At around this time of year, 45 years ago, one of the most influential and underrated bands ever was formed, they had many names, at first The Primitives, then The Falling Spikes, then The Warlocks and ultimately The Velvet Underground.
The year is 1964, and John Cale, a 22-year-old classically trained musician with talent to sell, originally from Garnant, South Wales had been living in New York for just over a year.
After completing a postgraduate course in Modern Composition in Massachusetts, he moved to the city that never sleeps, to do exactly that. A lover of all things avant-garde he would become a member of LaMonte Young’s Theatre of Eternal Dreams, he was fascinated by Young’s performances, at times consisting of playing one single note for a whole hour and at times screaming at a plant until it would die.
At a mutual friend’s party Cale heard of a young singer who played a song called “The Ostrich”, the song was nothing worth mention, but Cale was fascinated by the fact that all the strings on the singer’s guitar were tuned to the same note. That young singer was Lou Reed.
The next day Cale and Reed met for the first time and hit it off right away, as they were both into the same literature, especially Hubert Selby Jr’s “Last Exit To Brooklyn” and Cale soon joined Lou Reed’s band.
After playing “The Ostrich” in a TV show and a few gigs under the Primitives moniker, Reed started to show Cale what he really was capable of doing with his songwriting. The first songs he played to him were “I’m Waiting for The Man” which revolves around scoring drugs in a bad part of town and “Heroin”; Cale, who had always been looking for things that were new, leftfield, and had never been done, was hooked.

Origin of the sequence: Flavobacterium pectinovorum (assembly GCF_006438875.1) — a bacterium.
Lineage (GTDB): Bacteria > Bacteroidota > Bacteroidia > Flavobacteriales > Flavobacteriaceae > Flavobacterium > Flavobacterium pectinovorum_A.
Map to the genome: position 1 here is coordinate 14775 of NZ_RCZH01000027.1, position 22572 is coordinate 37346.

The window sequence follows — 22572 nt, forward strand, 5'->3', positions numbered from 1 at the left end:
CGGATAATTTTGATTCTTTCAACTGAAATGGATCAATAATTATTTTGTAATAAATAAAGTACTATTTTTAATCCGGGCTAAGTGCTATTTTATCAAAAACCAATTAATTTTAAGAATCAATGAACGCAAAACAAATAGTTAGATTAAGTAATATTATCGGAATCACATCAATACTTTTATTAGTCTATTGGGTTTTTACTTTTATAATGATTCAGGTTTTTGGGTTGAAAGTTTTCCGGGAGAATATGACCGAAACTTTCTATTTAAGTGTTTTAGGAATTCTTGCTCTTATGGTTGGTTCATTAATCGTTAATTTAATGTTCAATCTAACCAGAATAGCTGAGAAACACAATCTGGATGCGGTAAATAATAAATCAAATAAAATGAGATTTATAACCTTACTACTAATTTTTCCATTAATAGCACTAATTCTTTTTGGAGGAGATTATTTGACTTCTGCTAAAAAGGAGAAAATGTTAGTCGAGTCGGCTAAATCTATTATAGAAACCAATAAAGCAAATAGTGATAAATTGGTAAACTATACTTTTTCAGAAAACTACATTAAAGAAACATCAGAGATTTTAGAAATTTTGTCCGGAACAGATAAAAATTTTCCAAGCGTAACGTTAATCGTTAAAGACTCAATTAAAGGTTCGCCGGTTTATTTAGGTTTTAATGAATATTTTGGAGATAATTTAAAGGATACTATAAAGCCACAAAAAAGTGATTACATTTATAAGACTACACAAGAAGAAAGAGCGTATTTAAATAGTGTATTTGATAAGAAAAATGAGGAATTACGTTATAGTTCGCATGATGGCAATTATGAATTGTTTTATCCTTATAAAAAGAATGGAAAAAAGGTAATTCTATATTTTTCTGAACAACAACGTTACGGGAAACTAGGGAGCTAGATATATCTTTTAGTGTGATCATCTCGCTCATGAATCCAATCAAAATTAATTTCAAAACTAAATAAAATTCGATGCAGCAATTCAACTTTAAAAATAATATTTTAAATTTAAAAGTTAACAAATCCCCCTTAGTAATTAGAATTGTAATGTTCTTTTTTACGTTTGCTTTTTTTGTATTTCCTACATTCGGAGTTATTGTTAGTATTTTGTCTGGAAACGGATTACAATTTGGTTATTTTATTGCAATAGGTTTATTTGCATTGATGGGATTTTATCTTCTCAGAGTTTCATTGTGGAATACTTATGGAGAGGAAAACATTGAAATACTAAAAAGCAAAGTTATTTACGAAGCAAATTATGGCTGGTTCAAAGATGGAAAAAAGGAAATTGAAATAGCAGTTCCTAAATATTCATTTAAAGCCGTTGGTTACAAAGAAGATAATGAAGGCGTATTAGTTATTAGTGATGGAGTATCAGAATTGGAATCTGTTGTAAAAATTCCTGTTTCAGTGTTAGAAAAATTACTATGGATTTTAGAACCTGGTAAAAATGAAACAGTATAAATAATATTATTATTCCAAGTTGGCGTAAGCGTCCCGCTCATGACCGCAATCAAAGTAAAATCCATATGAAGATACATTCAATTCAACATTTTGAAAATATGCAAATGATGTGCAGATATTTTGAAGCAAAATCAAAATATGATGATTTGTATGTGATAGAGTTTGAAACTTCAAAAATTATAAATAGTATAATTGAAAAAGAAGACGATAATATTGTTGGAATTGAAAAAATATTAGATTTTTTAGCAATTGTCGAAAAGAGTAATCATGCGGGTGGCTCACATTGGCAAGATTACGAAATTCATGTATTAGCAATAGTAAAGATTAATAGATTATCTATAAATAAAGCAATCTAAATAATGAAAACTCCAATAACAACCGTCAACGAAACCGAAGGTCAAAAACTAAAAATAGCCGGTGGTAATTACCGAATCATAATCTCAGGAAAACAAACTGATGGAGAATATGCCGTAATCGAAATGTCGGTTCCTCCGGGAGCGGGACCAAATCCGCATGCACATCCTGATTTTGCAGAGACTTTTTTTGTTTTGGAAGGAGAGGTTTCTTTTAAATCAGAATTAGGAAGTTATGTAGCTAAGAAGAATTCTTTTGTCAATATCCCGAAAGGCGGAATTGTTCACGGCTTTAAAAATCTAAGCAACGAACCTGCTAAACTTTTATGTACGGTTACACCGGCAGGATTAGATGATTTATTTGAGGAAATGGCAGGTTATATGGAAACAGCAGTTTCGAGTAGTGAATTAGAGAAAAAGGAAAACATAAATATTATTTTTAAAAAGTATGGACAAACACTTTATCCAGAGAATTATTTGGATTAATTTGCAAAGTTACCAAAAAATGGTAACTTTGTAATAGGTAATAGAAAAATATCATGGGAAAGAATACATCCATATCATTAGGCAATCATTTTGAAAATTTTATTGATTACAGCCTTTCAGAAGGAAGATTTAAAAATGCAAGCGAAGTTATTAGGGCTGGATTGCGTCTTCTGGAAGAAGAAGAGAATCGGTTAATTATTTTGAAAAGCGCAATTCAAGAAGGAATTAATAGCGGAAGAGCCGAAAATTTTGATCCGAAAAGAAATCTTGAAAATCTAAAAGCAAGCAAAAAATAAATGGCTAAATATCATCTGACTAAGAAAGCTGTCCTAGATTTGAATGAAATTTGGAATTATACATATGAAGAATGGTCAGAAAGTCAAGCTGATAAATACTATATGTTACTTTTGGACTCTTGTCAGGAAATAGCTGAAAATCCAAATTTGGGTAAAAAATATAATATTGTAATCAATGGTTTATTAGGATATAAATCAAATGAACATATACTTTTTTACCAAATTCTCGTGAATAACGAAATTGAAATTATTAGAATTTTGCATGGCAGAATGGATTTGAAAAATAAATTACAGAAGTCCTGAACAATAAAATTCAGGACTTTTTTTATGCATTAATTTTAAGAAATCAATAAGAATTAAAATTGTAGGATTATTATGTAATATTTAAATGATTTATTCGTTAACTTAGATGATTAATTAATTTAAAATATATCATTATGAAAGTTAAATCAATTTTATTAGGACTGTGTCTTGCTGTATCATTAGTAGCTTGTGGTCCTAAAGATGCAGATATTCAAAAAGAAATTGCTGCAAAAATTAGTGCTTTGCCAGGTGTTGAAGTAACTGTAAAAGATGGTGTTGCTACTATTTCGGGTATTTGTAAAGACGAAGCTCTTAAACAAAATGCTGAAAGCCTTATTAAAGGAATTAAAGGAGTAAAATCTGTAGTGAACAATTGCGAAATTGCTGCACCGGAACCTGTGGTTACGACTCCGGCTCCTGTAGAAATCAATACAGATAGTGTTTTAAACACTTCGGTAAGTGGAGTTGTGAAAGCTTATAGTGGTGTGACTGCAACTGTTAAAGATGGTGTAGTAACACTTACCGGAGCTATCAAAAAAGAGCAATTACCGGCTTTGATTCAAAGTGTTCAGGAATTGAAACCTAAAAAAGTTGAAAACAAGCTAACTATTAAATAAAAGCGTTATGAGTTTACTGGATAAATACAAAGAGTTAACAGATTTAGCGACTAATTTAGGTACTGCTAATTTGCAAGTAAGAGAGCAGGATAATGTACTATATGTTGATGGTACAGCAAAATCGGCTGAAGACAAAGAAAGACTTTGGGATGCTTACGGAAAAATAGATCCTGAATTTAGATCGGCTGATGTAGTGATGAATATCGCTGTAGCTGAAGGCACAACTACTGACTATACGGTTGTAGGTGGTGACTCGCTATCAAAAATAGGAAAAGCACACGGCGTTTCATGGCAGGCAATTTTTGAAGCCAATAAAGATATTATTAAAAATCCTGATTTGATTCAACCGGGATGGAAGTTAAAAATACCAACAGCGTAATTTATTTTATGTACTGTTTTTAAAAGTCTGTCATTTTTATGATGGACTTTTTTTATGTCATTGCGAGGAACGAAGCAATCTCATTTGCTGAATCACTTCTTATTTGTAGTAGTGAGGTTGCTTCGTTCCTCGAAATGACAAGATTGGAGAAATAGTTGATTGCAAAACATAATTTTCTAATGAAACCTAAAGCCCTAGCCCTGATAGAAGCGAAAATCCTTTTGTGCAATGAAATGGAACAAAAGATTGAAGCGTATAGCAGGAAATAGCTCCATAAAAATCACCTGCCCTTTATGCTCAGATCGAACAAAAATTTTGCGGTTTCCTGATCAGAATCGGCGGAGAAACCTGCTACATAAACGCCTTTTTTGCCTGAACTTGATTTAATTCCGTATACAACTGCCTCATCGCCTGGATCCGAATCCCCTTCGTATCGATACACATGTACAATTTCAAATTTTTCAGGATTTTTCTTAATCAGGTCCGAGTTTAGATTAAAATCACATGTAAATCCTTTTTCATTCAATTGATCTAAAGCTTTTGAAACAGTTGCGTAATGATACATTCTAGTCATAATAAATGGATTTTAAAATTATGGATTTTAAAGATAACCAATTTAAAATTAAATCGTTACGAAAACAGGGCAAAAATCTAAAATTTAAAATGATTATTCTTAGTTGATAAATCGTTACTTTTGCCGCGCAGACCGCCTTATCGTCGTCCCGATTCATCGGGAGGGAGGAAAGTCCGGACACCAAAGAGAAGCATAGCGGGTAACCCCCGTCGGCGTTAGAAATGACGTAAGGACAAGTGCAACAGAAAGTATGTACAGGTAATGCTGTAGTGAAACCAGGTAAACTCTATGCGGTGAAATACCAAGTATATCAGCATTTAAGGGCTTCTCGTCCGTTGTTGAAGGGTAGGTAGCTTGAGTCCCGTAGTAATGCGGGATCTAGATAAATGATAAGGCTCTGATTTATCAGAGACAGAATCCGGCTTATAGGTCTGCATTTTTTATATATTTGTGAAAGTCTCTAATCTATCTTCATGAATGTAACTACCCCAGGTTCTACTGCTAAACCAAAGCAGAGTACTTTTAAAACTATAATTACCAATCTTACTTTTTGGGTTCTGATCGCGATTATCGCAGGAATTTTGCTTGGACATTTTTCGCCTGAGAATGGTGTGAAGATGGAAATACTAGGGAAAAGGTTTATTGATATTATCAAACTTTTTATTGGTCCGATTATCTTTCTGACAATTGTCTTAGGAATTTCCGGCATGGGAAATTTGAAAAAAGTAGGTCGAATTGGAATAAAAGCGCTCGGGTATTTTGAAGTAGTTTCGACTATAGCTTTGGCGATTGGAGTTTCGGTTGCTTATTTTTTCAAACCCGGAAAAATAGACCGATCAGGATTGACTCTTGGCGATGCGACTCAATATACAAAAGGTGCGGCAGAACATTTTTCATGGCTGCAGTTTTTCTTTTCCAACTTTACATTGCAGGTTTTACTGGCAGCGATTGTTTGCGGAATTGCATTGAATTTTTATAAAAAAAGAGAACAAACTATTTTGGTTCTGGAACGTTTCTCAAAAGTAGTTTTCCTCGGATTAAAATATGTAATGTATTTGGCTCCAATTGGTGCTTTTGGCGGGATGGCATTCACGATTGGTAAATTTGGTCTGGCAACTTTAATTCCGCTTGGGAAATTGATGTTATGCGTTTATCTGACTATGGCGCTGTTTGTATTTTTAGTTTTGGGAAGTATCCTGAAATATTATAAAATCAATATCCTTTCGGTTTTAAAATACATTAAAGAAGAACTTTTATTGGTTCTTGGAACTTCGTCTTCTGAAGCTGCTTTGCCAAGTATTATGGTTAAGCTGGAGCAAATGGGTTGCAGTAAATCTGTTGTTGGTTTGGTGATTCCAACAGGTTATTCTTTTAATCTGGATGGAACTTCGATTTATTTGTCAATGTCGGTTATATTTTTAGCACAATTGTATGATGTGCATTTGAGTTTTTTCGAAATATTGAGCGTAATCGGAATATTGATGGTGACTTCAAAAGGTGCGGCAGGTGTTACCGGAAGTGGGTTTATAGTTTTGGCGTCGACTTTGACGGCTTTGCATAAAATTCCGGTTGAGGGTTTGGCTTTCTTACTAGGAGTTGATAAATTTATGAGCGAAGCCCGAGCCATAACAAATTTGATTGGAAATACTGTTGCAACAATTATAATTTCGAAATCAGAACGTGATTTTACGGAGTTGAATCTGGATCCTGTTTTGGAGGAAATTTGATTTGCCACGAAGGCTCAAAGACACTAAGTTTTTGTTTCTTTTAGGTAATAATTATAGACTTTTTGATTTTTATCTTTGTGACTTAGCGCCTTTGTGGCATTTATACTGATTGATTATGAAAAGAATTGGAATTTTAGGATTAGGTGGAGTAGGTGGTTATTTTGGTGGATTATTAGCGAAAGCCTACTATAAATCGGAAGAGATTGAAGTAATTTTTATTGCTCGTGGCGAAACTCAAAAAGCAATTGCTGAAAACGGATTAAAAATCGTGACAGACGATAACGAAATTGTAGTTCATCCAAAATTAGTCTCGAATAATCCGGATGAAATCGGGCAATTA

The next member to join the Velvet Underground was Sterling Morrison, a friend of Reed’s from City College in Syracuse where they both studied English Literature. The first meeting the three had was in a subway, Morrison had a beard and was wearing no shoes, too much even for open minded Cale, but after learning that he was an orphan and had no one in the world, and especially after hearing his guitar playing skills his mind changed.
The last member to join the formation was Maureen “Moe” Tucker, who was the sister of a friend of Reed’s and Morrison’s from Syracuse. Moe had a $50 drum kit with no cymbals, was into Bo Diddley and The Rolling Stones and could keep a beat and that is exactly what the Velvets needed for their sound.
The Velvet Underground had their first gig on December 11th 1965, the audience was appalled by their sound and presence, recalled by one of the “lucky” few who saw the performance, Charlie Gillet as a performance by a group of zombies as they were all dressed in black and seldomly moved around.
Soon their performances caught the attention of New York’s art royalty and Andy Warhol became an advocate for the band, inviting them to the legendary Factory on East 47th Street, and subsequently being their manager/producer.
The last piece to complete the puzzle was scenester Nico, a Hungarian born model raised in Germany who had a son with Alain Delon and affairs with Brian Jones and Bob Dylan, who was imposed as lead singer to the group by Andy Warhol. Their first shows with this complete line-up were Warhol’s multimedia project called The Exploding Plastic Inevitable, where the band would play in front of either images of themselves or of Warhol’s movies “The Kiss” and “Empire State”.
Unfortunately for the band, as many other bands then such as The Silver Apples, they were way too ahead of their time, sold poorly and gained little recognition in the music circuit at the time; but can now be traced back from almost every new indie/punk/pop/metal band that has come after them, punk before punk, metal before metal the Velvet Underground had it all for us 45 years ago, shame people’s ears weren’t ready for them.